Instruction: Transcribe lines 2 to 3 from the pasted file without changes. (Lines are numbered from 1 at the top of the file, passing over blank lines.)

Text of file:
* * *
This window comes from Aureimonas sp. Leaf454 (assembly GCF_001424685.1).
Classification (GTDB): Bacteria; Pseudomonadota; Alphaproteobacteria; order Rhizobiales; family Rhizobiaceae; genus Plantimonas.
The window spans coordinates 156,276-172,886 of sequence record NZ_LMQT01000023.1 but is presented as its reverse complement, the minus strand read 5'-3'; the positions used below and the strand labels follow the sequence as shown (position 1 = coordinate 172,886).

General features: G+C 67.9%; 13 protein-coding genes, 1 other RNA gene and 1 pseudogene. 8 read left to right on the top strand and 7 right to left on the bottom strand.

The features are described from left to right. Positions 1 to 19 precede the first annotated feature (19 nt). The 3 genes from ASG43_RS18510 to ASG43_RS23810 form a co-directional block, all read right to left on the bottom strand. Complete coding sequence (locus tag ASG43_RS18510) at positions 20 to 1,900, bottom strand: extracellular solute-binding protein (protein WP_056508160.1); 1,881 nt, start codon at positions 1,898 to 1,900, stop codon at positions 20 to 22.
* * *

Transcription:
Classification (GTDB): Bacteria; Pseudomonadota; Alphaproteobacteria; order Rhizobiales; family Rhizobiaceae; genus Plantimonas.
The window spans coordinates 156,276-172,886 of sequence record NZ_LMQT01000023.1 but is presented as its reverse complement, the minus strand read 5'-3'; the positions used below and the strand labels follow the sequence as shown (position 1 = coordinate 172,886).